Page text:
He was the only one of the family to survive what Francois Maurois, in his introduction, calls the "human holocaust" of the persecution of the Jews, which began with the restrictions, the singularization of the yellow star, the enclosure within the ghetto, and went on to the mass deportations to the ovens of Auschwitz and Buchenwald. There are unforgettable and horrifying scenes here in this spare and sombre memoir of this experience of the hanging of a child, of his first farewell with his father who leaves him an inheritance of a knife and a spoon, and of his last goodbye at Buchenwald his father's corpse is already cold let alone the long months of survival under unconscionable conditions. 

The author's youthfulness helps to assure the inevitable comparison with the Anne Frank diary although over and above the sphere of suffering shared, and in this case extended to the death march itself, there is no spiritual or emotional legacy here to offset any reader reluctance.

Pub Date: Jan. 16, 2006

ISBN: 0374500010

Page Count: 120

Publisher: Hill & Wang

Review Posted Online: Oct. 7, 2011

Kirkus Reviews Issue: Jan. 15, 2006

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If the authors are serious, this is a silly, distasteful book. If they are not, it’s a brilliant satire.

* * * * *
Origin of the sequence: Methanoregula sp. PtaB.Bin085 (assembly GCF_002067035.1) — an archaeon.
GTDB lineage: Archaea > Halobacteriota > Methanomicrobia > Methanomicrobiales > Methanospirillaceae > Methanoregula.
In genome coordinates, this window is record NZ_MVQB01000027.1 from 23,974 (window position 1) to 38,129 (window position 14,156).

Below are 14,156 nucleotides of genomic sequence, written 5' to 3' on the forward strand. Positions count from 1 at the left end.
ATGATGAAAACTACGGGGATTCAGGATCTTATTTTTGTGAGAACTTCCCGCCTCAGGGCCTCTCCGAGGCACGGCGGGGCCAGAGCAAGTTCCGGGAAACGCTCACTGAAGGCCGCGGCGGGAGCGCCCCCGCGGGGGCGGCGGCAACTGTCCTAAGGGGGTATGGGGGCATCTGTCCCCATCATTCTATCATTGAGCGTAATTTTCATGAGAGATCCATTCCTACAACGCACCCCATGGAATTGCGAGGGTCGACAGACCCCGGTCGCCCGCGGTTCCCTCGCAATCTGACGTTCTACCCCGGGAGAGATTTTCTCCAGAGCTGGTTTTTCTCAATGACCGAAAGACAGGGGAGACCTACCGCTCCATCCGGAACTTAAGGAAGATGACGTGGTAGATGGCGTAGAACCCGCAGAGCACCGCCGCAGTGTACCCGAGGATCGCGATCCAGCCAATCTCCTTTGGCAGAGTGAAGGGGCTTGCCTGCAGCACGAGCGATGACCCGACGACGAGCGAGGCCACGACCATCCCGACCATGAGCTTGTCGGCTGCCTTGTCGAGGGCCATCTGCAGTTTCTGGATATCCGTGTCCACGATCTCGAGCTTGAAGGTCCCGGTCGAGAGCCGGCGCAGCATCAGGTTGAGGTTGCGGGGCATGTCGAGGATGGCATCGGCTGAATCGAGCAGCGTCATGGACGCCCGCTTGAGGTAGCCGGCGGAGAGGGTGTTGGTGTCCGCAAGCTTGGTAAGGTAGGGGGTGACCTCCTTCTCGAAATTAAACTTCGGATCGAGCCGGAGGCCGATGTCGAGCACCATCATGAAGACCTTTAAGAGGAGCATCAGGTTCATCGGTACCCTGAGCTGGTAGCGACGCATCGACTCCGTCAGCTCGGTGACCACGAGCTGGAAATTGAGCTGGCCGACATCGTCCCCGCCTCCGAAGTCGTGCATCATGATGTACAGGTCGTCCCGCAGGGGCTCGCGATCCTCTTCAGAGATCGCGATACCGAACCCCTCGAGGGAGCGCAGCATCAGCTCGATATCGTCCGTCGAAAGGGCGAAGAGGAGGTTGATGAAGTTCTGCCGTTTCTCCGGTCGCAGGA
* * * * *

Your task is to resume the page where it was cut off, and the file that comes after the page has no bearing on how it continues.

THE 48 LAWS OF POWER

The authors have created a sort of anti-Book of Virtues in this encyclopedic compendium of the ways and means of power.

Everyone wants power and everyone is in a constant duplicitous game to gain more power at the expense of others, according to Greene, a screenwriter and former editor at Esquire (Elffers, a book packager, designed the volume, with its attractive marginalia). We live today as courtiers once did in royal courts: we must appear civil while attempting to crush all those around us. This power game can be played well or poorly, and in these 48 laws culled from the history and wisdom of the world’s greatest power players are the rules that must be followed to win. These laws boil down to being as ruthless, selfish, manipulative, and deceitful as possible. Each law, however, gets its own chapter: “Conceal Your Intentions,” “Always Say Less Than Necessary,” “Pose as a Friend, Work as a Spy,” and so on. Each chapter is conveniently broken down into sections on what happened to those who transgressed or observed the particular law, the key elements in this law, and ways to defensively reverse this law when it’s used against you. Quotations in the margins amplify the lesson being taught. While compelling in the way an auto accident might be, the book is simply nonsense. Rules often contradict each other. We are told, for instance, to “be conspicuous at all cost,” then told to “behave like others.” More seriously, Greene never really defines “power,” and he merely asserts, rather than offers evidence for, the Hobbesian world of all against all in which he insists we live. The world may be like this at times, but often it isn’t. To ask why this is so would be a far more useful project.

If the authors are serious, this is a silly, distasteful book. If they are not, it’s a brilliant satire.

Pub Date: Sept. 1, 1998

ISBN: 0-670-88146-5

Page Count: 430

Publisher: Viking

Review Posted Online: May 20, 2010

Kirkus Reviews Issue: July 15, 1998